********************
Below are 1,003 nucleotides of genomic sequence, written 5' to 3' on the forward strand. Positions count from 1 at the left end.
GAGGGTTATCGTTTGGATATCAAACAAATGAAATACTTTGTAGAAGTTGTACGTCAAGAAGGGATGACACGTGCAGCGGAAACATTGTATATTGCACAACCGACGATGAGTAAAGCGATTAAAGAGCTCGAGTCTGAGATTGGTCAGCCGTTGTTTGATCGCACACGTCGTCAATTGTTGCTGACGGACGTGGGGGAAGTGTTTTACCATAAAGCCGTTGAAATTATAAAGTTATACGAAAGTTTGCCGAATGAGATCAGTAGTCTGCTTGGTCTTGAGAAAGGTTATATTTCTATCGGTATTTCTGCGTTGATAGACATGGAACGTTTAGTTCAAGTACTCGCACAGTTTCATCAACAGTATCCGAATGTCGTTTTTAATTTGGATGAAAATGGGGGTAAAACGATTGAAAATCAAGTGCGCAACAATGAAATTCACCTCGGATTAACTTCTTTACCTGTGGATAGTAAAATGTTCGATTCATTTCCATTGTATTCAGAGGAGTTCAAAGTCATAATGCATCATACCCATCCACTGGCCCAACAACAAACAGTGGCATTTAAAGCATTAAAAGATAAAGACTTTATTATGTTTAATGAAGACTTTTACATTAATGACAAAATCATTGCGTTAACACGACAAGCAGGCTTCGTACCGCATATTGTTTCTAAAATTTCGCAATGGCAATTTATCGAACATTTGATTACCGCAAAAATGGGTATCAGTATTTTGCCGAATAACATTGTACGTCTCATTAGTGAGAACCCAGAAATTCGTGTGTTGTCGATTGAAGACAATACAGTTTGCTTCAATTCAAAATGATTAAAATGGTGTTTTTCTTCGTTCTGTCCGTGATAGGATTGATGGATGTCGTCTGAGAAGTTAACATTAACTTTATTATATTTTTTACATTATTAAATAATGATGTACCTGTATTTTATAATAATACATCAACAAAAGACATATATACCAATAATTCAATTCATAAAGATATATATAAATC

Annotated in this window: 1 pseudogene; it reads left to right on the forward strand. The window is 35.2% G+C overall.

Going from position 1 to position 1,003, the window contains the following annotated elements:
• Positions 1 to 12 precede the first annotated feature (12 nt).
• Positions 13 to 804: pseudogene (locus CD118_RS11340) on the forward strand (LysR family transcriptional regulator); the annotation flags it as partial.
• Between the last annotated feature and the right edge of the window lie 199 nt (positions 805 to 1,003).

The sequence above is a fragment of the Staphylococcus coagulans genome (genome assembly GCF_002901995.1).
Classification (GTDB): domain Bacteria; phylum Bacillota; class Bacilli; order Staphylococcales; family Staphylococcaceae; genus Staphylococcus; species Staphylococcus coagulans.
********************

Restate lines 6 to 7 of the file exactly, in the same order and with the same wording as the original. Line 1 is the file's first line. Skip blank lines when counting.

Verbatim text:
• Positions 13 to 804: pseudogene (locus CD118_RS11340) on the forward strand (LysR family transcriptional regulator); the annotation flags it as partial.
• Between the last annotated feature and the right edge of the window lie 199 nt (positions 805 to 1,003).